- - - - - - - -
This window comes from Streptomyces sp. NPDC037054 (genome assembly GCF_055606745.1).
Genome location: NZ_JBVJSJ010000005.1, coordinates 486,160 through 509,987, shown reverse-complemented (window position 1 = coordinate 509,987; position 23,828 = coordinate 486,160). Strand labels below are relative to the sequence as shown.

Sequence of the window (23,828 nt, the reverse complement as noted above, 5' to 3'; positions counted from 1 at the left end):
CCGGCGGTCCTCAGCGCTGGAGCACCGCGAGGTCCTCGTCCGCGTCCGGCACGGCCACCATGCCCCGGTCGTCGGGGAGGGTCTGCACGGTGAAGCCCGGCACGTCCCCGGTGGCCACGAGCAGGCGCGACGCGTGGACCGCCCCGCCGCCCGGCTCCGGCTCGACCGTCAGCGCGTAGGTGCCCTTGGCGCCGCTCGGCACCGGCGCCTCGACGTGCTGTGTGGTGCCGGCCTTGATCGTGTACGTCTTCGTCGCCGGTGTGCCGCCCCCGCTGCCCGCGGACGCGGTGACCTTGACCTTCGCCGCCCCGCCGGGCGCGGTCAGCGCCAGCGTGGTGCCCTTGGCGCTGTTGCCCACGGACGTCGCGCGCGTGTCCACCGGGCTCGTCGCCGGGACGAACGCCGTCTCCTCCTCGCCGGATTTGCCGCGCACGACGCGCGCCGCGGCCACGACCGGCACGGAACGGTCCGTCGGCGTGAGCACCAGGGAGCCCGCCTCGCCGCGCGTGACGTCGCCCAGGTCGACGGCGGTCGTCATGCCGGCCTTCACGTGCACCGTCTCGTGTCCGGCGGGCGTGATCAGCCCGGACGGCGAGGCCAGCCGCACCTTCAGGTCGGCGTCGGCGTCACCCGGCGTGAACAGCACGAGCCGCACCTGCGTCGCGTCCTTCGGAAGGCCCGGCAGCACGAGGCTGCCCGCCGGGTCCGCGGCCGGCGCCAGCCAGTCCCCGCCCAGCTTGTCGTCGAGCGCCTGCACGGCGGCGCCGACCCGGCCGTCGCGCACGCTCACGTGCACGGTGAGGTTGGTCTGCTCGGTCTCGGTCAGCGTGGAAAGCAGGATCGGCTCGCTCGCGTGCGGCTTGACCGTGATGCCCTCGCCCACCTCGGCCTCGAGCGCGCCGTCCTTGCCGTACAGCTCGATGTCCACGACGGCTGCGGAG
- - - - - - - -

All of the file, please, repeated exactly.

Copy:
This window comes from Streptomyces sp. NPDC037054 (genome assembly GCF_055606745.1).
Genome location: NZ_JBVJSJ010000005.1, coordinates 486,160 through 509,987, shown reverse-complemented (window position 1 = coordinate 509,987; position 23,828 = coordinate 486,160). Strand labels below are relative to the sequence as shown.

Sequence of the window (23,828 nt, the reverse complement as noted above, 5' to 3'; positions counted from 1 at the left end):
CCGGCGGTCCTCAGCGCTGGAGCACCGCGAGGTCCTCGTCCGCGTCCGGCACGGCCACCATGCCCCGGTCGTCGGGGAGGGTCTGCACGGTGAAGCCCGGCACGTCCCCGGTGGCCACGAGCAGGCGCGACGCGTGGACCGCCCCGCCGCCCGGCTCCGGCTCGACCGTCAGCGCGTAGGTGCCCTTGGCGCCGCTCGGCACCGGCGCCTCGACGTGCTGTGTGGTGCCGGCCTTGATCGTGTACGTCTTCGTCGCCGGTGTGCCGCCCCCGCTGCCCGCGGACGCGGTGACCTTGACCTTCGCCGCCCCGCCGGGCGCGGTCAGCGCCAGCGTGGTGCCCTTGGCGCTGTTGCCCACGGACGTCGCGCGCGTGTCCACCGGGCTCGTCGCCGGGACGAACGCCGTCTCCTCCTCGCCGGATTTGCCGCGCACGACGCGCGCCGCGGCCACGACCGGCACGGAACGGTCCGTCGGCGTGAGCACCAGGGAGCCCGCCTCGCCGCGCGTGACGTCGCCCAGGTCGACGGCGGTCGTCATGCCGGCCTTCACGTGCACCGTCTCGTGTCCGGCGGGCGTGATCAGCCCGGACGGCGAGGCCAGCCGCACCTTCAGGTCGGCGTCGGCGTCACCCGGCGTGAACAGCACGAGCCGCACCTGCGTCGCGTCCTTCGGAAGGCCCGGCAGCACGAGGCTGCCCGCCGGGTCCGCGGCCGGCGCCAGCCAGTCCCCGCCCAGCTTGTCGTCGAGCGCCTGCACGGCGGCGCCGACCCGGCCGTCGCGCACGCTCACGTGCACGGTGAGGTTGGTCTGCTCGGTCTCGGTCAGCGTGGAAAGCAGGATCGGCTCGCTCGCGTGCGGCTTGACCGTGATGCCCTCGCCCACCTCGGCCTCGAGCGCGCCGTCCTTGCCGTACAGCTCGATGTCCACGACGGCTGCGGAG